Euro Makes Modest Gains After Selloff
The euro stabilized on Wednesday morning after a selloff took it down near $1.28 on Tuesday.
The currency traded at $1.2932 at 10:15 GMT as many worried about the state of the region’s economy.
Reuters reported that most investors are expecting to see the euro fall farther in the weeks to come as the effects of a sanctions war with Russia become more prominent in economic data.
Sky-high unemployment coupled with dangerously low inflation have also been weighing on the common currency, causing it to post weekly declines for the majority of the summer.
Meanwhile, the dollar headed in the opposite direction as speculation that the Federal Reserve could raise interest rates sooner than expected grew following a study from the San Francisco Fed. The research showed that markets’ predictions for the central bank’s rate increase may be too cautious and that the bank could raise rates as early as next year.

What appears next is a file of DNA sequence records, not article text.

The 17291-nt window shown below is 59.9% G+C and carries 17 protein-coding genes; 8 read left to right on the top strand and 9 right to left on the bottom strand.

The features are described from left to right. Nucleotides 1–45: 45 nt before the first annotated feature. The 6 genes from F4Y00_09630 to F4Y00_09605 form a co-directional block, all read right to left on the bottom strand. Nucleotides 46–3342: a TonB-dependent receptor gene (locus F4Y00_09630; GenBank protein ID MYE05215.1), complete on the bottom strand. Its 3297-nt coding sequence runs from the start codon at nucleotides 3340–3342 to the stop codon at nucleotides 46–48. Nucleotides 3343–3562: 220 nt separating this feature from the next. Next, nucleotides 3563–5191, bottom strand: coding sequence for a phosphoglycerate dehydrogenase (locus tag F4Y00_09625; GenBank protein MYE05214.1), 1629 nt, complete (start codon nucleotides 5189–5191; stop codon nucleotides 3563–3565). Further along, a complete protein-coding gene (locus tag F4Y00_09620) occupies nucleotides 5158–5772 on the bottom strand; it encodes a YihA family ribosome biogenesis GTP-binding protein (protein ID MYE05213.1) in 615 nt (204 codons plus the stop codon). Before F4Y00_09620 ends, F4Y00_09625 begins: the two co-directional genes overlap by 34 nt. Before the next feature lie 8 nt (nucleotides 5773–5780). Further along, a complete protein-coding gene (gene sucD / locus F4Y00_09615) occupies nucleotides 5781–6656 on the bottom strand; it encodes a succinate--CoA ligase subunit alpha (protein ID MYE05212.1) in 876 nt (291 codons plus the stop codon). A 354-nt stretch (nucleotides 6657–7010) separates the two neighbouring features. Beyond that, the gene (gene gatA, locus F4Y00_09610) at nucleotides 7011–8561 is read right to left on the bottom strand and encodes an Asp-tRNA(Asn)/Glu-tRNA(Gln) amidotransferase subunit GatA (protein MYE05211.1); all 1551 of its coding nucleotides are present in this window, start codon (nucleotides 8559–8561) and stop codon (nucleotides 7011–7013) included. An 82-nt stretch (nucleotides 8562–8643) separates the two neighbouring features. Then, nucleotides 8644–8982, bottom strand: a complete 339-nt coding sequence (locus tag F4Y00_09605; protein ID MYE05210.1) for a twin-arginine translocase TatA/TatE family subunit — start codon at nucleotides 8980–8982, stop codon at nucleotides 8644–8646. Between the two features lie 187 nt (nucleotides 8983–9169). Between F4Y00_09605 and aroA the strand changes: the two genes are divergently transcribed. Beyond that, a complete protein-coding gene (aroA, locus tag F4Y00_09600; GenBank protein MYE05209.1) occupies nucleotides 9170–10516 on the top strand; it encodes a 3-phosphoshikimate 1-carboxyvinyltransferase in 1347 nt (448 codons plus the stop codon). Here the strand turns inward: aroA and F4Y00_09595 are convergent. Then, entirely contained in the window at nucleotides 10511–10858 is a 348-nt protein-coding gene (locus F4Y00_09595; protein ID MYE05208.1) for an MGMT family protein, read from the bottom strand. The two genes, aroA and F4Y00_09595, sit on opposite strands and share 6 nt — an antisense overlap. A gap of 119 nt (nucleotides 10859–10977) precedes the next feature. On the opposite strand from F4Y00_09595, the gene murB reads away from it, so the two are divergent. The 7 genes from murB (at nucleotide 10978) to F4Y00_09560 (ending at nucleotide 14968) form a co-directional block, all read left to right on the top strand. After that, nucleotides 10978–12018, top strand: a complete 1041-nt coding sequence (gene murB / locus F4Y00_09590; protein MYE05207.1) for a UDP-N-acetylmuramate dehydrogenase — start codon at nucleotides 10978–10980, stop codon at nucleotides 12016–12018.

Data from the U.S. has pointed to a continuing recovery, but the bank has been reluctant to commit to a firm timeline for a rate hike. Fed Chair Janet Yellen has said she is still worried about the labor market, as recent data hasn’t been strong enough to indicate that it can stand on its own.
Moving forward, investors will likely keep an eye on the progressing situation in Ukraine where peace negotiations continue among Ukraine, the separatist groups and Russia to put a stop to the fighting.
Although the U.S. and the EU have prepared a new round of sanctions against Russia, they are holding off in hopes that the negotiations will result in a lasting peace agreement.
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